Last month The Yes Men issued a statement supposedly from G.E. stating the company was donating the entirety of its $3.2 billion tax refund back to the federal government. The release, issued on official-looking G.E. stationery, was picked up by The Associated Press and USA Today, which then pulled its story and ran another on the fact that AP got duped.
The Yes Men even went to the trouble of creating a website that looked like a legitimate G.E. site and included a link in the release.
The news business is fast and furious. In this 24-hour news cycle there is constantly something breaking (even if it's just that The Biebs got his bangs cut). This pace certainly means human error could be a factor in misspellings and other typos.
But releasing a completely false story? What happened to fact checking? The reporters I work with (the good ones, anyway) check and double check information before submitting a story. Dates, names and phone numbers - nothing is too small.
Know why? Because those reporters are held accountable for the mistakes. And it's not pretty when they make too many of them.
How does a completely bogus story slip through the cracks at two of the most elite news organizations in the country? Hey, USA Today, you ever think about calling the company? Hey, AP, ever think about asking around a little? A $3.2 billion donation to the federal government didn't strike you as a TAD more generous than G.E. had ever been in the past?
To quote Charlie Brown: good grief.
News release mistakes can turn a positive spin into a communications hiccup. These may seem like simple considerations to avoid, but reporters won’t take a second look before tossing your release if it qualifies with these infractions:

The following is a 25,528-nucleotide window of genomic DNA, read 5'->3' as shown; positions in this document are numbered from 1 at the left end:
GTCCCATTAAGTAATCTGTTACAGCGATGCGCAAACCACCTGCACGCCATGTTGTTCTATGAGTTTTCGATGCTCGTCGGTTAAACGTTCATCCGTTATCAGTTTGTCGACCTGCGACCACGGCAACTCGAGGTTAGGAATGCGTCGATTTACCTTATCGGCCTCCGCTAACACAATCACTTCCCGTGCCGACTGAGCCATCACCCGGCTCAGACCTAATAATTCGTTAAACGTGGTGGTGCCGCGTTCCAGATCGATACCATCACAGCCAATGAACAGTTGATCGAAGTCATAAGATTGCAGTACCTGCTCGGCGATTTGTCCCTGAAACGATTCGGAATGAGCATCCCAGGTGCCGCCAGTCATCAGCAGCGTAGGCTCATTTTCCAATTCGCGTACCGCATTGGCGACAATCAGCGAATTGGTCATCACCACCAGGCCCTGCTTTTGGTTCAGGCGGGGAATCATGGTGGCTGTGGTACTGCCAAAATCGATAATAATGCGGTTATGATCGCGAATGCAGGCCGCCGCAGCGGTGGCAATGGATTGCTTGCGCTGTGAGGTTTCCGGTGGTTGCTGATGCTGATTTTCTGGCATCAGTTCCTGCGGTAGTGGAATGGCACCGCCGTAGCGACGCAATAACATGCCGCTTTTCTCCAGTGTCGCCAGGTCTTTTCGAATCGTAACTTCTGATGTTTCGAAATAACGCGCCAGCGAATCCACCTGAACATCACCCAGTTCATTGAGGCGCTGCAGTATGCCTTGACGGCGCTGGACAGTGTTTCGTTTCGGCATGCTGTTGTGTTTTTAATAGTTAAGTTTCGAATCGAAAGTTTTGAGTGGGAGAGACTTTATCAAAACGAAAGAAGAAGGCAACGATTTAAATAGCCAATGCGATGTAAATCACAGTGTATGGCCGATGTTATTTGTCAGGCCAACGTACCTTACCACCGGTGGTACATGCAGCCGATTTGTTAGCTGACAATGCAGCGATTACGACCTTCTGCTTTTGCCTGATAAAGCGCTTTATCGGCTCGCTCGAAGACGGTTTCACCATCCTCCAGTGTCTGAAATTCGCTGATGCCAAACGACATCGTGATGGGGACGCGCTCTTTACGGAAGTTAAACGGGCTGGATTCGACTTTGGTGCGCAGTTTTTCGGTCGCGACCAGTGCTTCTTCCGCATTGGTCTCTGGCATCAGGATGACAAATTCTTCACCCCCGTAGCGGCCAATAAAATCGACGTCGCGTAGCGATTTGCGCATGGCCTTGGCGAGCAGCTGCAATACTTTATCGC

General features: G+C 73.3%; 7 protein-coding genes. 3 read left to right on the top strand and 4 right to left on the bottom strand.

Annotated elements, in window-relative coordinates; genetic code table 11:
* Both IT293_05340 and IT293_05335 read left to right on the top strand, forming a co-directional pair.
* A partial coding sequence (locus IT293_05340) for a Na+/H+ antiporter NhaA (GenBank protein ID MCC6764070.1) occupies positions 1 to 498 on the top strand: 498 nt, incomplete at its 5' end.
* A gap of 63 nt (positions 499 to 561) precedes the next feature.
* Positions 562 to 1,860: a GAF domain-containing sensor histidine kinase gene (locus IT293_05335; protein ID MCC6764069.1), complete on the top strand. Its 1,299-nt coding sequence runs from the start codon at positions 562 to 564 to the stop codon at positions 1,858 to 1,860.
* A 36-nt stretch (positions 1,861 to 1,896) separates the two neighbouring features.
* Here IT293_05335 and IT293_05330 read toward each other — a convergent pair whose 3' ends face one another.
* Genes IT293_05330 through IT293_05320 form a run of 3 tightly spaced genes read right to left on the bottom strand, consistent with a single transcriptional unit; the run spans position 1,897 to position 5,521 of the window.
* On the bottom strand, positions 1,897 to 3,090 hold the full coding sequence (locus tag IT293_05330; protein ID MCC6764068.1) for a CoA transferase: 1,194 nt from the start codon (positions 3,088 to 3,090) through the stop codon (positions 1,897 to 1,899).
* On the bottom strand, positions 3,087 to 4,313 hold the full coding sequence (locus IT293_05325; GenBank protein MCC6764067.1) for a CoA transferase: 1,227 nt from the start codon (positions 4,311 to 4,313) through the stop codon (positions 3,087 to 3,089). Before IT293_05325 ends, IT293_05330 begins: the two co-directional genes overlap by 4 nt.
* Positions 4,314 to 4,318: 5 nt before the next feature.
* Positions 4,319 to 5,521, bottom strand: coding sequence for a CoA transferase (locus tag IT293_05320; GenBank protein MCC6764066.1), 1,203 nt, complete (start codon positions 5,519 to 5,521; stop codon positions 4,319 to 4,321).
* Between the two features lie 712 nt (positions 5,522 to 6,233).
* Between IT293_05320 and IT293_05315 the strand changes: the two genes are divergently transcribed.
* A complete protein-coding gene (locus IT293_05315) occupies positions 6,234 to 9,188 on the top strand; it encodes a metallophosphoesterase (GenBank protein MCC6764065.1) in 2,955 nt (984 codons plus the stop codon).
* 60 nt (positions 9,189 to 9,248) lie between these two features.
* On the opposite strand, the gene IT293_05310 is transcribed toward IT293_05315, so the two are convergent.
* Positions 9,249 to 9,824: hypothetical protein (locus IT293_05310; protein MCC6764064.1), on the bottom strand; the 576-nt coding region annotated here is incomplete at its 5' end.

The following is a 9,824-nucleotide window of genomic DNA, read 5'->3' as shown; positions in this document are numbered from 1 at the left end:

1. Language is too glowing regarding the subject matter. Stick to the hard facts. If it sounds as though the product or service is being editorialized, the information may lose its credibility.
2. Contriving a hook. Creating a hook for your release is a good idea...as long as it is relevant, creative and makes sense. Nothing will kill credibility with an reporter faster than a week or contrived hook.
3. The setup is too lengthy. Get to the point and get there quickly. Who, what, when, where and why. Don’t make the reader “fish” for the salient information. Remember your inverted pyramid. Give them the basics in the first paragraph.
4. Feigning familiarity with a publication or journalist. Don’t act as though you know the journalist or editor you are submitting your release to if you actually don’t know them. The insincerity of your greeting will translate directly to the release content and will likely result in it being tossed with yesterday’s news.
5. Proofing Errors. All content must be accurate. Period. Proofing errors are an instant deal killer for many reporters. Not to mention the poor reflection on you as a professional. Along those lines, make sure you’re up on your AP Style. They just made some changes to long-standing rules, and you need to know ‘em.